(Inspired by The lonely Planet Guide to Experimental Travel)



In Paris, a French tradition of urban wandering emerged around the 19th-century. For the French poet Charles Baudelaire (1821-1867) his home city of Paris could only be understood by walking and exploring. He wrote about a solitary walker who ventured out into the city, yet desired to be hidden from view. His figure meandered through the streets of Paris, watching the city’s movements whilst remaining part of the crowd. Baudelaire’s independent walker came to be known as the flâneur.

“His passion and his profession is to merge with the crowd. For the perfect idler, for the passionate observer it becomes an immense source of enjoyment to establish his dwelling in the throng, in the ebb and flow, the bustle, the fleeting and the infinite. To be away from home and yet to feel at home anywhere; to see the world, to be at the very centre of the world, and yet to be unseen of the world”

(Baudelaire – The Painter of Modern life)

Baudelaire’s anonymous wanderer strolled though his everyday existence as if it was an art form in itself. Walking, for Baudelaire, was an important part of the artist’s creative process. It helped him to understand the city and drew his attention to the artistic potential of the everyday that adorned the city’s surfaces.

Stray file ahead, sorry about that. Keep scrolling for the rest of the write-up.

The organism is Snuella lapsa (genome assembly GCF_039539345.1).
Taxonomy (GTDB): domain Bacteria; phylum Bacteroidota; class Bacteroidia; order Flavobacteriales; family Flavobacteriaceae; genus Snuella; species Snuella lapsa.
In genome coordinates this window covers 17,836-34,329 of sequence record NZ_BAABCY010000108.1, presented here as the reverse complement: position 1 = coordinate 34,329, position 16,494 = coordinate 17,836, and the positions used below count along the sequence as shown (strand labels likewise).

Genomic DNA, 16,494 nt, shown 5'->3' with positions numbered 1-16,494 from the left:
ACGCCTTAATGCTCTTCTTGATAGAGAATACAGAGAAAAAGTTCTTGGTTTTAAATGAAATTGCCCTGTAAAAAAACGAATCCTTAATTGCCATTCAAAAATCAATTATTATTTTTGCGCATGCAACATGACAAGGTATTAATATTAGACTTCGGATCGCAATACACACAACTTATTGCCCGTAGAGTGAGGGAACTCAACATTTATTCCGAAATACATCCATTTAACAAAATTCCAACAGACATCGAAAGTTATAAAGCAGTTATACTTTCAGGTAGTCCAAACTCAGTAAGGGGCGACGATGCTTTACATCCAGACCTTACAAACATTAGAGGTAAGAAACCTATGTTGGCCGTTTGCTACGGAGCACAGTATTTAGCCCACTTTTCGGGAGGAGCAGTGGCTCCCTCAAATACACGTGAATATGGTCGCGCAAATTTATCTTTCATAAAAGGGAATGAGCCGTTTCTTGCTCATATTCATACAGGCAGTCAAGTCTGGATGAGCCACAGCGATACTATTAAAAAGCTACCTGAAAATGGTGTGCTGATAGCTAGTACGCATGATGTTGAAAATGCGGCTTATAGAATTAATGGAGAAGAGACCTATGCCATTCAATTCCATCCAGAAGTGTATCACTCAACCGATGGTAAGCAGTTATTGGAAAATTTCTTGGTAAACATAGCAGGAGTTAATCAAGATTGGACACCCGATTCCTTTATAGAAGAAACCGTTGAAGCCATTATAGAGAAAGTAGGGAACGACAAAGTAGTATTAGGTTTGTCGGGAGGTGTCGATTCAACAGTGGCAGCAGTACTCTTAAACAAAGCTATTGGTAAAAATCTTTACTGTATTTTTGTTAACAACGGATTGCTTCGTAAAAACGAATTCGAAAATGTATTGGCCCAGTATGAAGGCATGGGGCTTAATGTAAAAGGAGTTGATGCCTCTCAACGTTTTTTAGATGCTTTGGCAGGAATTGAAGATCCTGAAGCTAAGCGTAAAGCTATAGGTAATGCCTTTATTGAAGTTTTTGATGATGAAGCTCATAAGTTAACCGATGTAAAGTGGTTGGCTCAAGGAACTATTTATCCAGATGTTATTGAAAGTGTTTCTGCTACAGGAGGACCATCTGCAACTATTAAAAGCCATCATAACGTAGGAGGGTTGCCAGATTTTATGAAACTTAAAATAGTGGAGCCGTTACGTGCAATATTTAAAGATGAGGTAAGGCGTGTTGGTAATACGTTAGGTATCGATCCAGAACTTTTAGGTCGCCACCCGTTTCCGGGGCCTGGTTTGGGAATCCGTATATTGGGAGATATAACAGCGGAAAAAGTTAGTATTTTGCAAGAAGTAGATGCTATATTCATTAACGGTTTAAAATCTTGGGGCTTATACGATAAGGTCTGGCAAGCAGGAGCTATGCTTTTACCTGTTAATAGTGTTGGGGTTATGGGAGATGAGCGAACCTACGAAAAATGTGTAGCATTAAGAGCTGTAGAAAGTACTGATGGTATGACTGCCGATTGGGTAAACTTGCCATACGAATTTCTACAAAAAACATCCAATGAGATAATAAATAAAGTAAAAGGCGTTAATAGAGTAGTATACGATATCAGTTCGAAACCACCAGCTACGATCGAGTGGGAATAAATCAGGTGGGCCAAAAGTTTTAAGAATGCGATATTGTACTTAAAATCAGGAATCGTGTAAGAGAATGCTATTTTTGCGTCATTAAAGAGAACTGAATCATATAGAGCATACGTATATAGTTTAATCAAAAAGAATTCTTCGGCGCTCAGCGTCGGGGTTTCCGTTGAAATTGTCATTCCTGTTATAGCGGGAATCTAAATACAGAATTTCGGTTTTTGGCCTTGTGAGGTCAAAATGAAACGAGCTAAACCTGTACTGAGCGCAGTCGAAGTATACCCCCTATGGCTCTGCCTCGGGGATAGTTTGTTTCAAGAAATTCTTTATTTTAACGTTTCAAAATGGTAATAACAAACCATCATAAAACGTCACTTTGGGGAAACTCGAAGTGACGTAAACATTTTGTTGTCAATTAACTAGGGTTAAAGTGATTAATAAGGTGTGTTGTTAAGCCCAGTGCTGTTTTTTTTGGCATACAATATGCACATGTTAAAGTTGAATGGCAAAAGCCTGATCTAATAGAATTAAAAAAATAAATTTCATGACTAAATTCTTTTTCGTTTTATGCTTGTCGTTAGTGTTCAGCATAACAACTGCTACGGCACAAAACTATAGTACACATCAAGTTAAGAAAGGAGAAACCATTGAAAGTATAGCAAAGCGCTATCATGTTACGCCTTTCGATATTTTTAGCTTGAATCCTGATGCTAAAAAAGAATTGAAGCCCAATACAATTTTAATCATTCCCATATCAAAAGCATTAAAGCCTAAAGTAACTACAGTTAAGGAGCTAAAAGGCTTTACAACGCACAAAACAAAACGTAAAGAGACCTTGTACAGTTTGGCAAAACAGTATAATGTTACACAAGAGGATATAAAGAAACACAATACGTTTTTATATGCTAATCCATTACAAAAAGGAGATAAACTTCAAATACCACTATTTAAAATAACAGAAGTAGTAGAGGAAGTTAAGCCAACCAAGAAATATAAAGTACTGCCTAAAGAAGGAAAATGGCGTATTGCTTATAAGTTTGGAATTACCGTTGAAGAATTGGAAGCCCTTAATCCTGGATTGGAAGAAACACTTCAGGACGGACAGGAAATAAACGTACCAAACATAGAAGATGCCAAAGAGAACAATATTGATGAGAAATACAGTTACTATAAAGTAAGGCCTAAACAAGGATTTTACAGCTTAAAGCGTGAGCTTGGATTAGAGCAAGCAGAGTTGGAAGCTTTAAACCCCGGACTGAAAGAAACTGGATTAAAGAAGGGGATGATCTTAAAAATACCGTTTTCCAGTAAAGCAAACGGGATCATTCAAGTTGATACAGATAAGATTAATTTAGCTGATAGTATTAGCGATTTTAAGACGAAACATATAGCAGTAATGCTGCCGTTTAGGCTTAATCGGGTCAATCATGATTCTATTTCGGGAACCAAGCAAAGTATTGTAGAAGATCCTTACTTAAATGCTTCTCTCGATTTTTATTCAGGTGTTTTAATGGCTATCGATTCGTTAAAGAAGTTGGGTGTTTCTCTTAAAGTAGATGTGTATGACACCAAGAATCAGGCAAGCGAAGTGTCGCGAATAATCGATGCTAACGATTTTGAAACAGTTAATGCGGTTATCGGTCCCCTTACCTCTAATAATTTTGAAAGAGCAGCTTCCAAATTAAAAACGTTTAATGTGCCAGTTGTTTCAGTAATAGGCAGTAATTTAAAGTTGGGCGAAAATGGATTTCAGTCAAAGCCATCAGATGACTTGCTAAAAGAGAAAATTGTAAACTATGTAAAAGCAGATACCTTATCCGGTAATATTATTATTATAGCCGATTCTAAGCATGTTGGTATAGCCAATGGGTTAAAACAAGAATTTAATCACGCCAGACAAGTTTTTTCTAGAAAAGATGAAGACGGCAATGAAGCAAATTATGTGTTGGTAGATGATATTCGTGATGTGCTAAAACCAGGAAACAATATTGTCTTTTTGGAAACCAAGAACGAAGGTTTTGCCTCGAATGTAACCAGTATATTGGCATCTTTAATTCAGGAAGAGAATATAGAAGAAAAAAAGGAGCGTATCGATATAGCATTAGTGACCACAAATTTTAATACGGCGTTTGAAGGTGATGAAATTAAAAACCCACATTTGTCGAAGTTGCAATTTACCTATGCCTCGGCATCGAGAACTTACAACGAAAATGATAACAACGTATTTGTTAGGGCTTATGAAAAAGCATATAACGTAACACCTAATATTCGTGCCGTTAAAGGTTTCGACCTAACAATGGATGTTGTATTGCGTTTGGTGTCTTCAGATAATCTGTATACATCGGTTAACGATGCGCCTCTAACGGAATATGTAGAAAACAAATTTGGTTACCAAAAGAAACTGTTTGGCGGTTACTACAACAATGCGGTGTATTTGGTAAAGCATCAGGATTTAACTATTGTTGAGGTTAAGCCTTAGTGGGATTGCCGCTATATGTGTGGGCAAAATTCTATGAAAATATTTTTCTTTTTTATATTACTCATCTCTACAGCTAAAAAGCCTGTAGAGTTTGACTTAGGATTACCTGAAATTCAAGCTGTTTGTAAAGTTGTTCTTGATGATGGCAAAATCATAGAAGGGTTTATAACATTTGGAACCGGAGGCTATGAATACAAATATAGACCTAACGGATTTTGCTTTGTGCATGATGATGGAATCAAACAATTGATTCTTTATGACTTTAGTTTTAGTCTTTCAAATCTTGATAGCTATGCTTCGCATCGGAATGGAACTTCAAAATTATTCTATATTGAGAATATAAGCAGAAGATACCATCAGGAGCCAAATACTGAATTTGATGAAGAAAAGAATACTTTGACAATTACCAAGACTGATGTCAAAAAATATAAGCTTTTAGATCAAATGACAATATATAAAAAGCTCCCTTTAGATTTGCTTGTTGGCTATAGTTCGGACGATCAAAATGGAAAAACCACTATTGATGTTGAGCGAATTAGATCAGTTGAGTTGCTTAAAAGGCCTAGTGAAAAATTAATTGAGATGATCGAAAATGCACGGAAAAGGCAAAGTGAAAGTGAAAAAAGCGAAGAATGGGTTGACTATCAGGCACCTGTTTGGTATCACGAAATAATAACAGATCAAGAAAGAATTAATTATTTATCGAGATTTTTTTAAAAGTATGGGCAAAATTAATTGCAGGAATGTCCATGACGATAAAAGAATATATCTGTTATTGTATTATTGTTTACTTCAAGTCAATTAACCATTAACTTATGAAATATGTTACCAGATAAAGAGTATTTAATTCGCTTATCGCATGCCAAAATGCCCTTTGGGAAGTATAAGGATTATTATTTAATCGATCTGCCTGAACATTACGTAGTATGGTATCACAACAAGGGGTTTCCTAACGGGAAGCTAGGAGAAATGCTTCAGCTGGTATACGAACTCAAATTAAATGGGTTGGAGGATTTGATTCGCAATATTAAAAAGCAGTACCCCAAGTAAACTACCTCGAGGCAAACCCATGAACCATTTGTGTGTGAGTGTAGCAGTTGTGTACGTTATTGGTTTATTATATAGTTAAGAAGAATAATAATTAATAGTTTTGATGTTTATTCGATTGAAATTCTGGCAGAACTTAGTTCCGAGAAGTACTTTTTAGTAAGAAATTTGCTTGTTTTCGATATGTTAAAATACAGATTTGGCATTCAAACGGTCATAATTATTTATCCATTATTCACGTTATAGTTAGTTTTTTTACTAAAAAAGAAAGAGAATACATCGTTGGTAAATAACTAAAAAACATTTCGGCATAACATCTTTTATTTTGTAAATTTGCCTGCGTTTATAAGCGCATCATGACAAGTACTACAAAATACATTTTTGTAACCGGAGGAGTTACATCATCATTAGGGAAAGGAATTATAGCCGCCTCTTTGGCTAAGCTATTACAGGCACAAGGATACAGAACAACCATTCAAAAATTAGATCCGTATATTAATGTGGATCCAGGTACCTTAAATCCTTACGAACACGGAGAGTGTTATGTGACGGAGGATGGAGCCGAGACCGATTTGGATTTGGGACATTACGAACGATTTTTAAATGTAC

The German writer Walter Benjamin was particularly inspired by Baudelaire’s notion of the flâneur, whilst making his own explorations of the city. The elegant shopping arcades, depicted in Benjamin’s writings, were the natural walking environments of Baudelaire’s flâneur. However, these enclosed glass arcades were soon to be demolished and replaced by shopping malls. The flâneur, for Benjamin, became a reminder that the wandering pedestrian was rapidly becoming redundant. The city was transforming into a large shopping centre and the flâneur was in danger of becoming just another window shopper.

As the city changed around the flâneur, the public space of the city was becoming more private, creating a void between Paris and its inhabitants. The streets were busier with traffic and the car was becoming the primary mode of transport. The walker in the city had to fight back and reclaim the city for his own. This was to be the foundational thinking for many of the subversive thinkers, surrealist walkers and psychogeographers that would emerge in the coming years. They would strive to reclaim the home of the flâneur through peripatetic experimentation.